For me, it was a way to salvage what pride I had left, go to school, make a living for my child, get off the welfare rolls, and feel good about what I was doing for a living. (i was waitressing for $2.10 an hour)

    My first job as an LPN paid me $7.75 an hour, and back in 1988, that was a TON of money.

    I could finally tell welfare to stick it, and hold my head up.

    Now, Uncle Sam has made it possible for me to continue my schooling, something I have wanted to do for years.

    Now I will be a RN, and will hold my head up even higher. Maybe my 16 year old will see the value of perseverance.....

  7. by   LauraRN0501
    "you sit back and do paperwork, delegate tasks to the lpns and collect your big $$$ for being a medical sec.

    I want to feel that I have accomplished something at the end of the this is not to say that this pertains to all RNs because I know there are some great ones out there that try to stay very involved wit all aspects of pt. care, but for the most part RNs stay busy with the non-personal aspects of care. So, it just boils down to what a person finds the most satisfaction in."

    AHHHHHHH, no.

    I do primary care nursing, including personal hygiene, turning, ambulating, etc, PLUS meds, treatments, IVs, blood. Anything the patient needs, I do. I am scheduled to work 12 hours days but usually end up working 14 hour days because I don't have time to chart during the day. Why? Because I am doing PATIENT CARE.

    And I sure as HELL don't make big bucks.

  8. by   Furball
    Sorry, could'nt let this one go..
    "RN's for the most part do the nonpersonal care"???

    My average shift includes ambulating post op CABG's, turning and repositioning at least 1 total care patient q 1-2 hours. Peri-care, linen changes, wound care, meds, post op teaching for post op CABG's, heart transplants, radical necks who are d/c with laryngectomies and tube feeds. (Helluva lot of teaching requirements for larygectomy pts)Time is spent monitoring pts on various drips, transfuions, suctionning. At least 1 pt will have a dysrhythmia that will need close monitoring/external pacing/IV meds. An occassional tamponade or code blue to keep things from EVER getting boring. Oh yeah, paper work? The non personal care? That gets crammed into the end of the shift. Yup, my floor is nuts, post cardiothoracic, ENT, percutaneous cardiac interventions and heart transplants. Please don't generalize RN's as papers pushers!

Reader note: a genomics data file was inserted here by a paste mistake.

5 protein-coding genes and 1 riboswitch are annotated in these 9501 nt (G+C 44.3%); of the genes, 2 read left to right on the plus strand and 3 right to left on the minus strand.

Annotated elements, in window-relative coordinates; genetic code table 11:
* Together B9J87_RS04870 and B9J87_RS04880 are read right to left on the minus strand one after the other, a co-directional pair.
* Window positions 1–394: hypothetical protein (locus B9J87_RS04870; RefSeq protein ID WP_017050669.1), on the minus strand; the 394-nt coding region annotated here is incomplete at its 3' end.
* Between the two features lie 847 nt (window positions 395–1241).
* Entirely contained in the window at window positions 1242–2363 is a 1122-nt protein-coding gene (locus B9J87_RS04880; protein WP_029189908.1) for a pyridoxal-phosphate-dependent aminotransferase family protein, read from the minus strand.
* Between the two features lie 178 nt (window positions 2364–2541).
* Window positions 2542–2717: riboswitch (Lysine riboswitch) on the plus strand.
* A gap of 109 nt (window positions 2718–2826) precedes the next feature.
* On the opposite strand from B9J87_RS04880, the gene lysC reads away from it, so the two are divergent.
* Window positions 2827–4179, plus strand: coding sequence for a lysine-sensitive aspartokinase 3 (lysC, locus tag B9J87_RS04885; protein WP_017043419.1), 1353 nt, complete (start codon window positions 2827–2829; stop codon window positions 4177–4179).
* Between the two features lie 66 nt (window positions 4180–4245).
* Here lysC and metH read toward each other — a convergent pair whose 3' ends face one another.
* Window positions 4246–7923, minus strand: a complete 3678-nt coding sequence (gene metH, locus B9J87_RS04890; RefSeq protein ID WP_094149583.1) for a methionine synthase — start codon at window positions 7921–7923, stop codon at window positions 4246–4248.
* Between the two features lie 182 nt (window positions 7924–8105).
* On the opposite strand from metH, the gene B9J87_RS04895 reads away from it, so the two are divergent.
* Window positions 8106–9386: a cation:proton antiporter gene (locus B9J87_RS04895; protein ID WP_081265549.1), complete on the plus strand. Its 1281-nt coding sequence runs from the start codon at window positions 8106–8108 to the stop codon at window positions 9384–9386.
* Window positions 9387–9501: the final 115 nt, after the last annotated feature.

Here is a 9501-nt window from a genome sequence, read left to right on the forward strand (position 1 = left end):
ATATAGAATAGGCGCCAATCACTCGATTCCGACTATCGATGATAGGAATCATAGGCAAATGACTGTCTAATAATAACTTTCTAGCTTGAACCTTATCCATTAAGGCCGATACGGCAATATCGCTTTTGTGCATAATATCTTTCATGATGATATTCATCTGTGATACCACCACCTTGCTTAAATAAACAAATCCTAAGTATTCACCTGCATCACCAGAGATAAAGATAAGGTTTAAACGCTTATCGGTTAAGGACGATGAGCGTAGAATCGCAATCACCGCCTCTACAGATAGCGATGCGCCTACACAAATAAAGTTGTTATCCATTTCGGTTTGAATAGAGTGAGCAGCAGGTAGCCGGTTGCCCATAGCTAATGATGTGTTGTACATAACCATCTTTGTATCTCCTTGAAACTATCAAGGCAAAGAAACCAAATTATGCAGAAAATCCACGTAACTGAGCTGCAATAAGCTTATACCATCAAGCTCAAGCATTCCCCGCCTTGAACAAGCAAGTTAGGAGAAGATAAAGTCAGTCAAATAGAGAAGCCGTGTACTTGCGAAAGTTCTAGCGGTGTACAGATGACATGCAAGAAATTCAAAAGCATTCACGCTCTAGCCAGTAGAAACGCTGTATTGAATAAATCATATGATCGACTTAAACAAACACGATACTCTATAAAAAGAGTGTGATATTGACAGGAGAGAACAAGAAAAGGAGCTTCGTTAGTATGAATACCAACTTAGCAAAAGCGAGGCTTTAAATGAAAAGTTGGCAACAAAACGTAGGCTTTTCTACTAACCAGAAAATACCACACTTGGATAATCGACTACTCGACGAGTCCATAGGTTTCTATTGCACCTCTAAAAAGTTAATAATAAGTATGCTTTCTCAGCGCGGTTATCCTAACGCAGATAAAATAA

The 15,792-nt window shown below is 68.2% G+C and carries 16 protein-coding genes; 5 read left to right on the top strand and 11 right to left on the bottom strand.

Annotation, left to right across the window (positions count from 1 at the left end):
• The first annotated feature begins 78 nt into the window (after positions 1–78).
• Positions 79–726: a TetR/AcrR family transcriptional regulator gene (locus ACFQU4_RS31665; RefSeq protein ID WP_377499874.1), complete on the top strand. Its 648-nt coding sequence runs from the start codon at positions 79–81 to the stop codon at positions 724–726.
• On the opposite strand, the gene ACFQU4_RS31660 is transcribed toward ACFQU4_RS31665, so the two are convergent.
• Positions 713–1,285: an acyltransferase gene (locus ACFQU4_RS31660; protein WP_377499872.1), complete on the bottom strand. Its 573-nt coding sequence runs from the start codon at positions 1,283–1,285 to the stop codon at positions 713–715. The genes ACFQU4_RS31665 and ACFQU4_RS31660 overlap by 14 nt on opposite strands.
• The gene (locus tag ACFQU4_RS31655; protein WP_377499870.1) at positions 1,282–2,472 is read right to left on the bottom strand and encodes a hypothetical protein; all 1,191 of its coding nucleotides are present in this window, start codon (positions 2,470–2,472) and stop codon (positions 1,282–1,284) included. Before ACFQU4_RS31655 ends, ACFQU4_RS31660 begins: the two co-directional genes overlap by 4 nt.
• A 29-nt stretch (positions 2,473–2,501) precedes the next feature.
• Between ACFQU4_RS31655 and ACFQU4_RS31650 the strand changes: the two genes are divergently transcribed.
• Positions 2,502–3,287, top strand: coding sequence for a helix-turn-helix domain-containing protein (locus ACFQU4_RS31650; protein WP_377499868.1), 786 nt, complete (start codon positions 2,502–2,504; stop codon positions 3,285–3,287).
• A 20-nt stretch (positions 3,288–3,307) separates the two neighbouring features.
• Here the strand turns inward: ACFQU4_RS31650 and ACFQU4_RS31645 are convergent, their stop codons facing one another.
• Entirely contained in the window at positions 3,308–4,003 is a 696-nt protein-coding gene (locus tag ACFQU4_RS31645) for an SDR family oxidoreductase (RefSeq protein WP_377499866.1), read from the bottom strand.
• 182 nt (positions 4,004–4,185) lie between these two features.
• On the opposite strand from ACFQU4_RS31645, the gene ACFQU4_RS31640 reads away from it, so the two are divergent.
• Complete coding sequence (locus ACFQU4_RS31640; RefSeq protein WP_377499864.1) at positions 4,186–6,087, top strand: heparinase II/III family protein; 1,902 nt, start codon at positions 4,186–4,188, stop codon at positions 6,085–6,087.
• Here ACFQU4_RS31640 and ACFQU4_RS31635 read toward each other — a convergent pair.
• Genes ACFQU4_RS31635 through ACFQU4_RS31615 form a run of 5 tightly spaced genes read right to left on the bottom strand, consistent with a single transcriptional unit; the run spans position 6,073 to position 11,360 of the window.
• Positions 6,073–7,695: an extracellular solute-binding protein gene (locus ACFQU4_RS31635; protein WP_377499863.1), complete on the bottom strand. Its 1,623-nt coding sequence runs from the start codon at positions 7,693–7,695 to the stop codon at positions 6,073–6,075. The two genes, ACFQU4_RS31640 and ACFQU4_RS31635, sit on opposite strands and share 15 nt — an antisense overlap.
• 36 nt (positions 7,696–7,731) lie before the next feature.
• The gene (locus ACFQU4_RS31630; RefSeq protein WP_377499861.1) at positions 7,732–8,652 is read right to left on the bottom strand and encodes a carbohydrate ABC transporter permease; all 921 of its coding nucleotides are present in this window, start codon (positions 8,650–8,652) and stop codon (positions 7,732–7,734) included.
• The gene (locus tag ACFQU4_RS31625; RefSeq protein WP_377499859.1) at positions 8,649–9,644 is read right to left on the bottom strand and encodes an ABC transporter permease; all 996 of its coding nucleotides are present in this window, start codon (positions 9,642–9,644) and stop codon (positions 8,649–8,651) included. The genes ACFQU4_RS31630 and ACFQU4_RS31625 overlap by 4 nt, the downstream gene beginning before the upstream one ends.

Thanks for reading!

    An answer to Hamlet in perfect iambic pentameter;

    "To live, and fully live

    THAT is the answer."
  9. by   CarolM
    I can give you a good reason why someone may go for an LPN instead of an RN:
    Here in Georgia, the HOPE Grant pays full tuition and fees at any of the State Technical Institutes or Tech Colleges for Georgia residents or military dependents -- but, the only Nursing program these institutions offer is the Practical (LPN) Nursing Program. This grant is not payable at the non-technical colleges in Georgia; there is a similar program, but you must have had a 3.0 GPA in high school and have graduated in 1993 or later. So, if one cannot afford to pay tuition at one of the state colleges or universities, this may be an attractive alternative, allowing one to become an LPN, get a decent-paying job, and support themselves and their family if they have one. And if they desire, they can upgrade to an ADN or BSN later after they are working and can afford it (or have employer tuition assistance). I don't know how many other states offer programs like this, but its a good way to get folks who otherwise couldn't attend school into the skilled workforce!

  10. by   Slowone
    Please don't generalize RN's as papers pushers!

    I feel this thread is generalizing LPN's as well.
    Less authority, not necesarily, I ran An Assisted living where I was supervisor to ALL nursing staff.
    Less pay? Not Necessarily...I made more money doing agency nursing that a lot of the regular staff RN's at certain facilities. Less responsiblity...I have a license to protect as well. I also must perform my nursing duties just like an RN, my duties may different in some cases but if I fail to do them correctly it certainly IS my responsiblity.
    As far as RN's being "paper pushers", in many settings they are unfortunately. The standards for care have become so impersonal that many RN's simply do not have time to do the "basics" (for lack of a better word). It sounds like FURBALL works in some sort of a specialized or critical care unit where typically LPN's are not utilized and therefore may not really be relavant to this issue.
    Ask any RN charge nurse in a LTC facility,.. "who does all the paperwork?" it would be that person and the LPN would be the one one the floor pushing meds and the CNA's are the one's truley doing the one to one.!!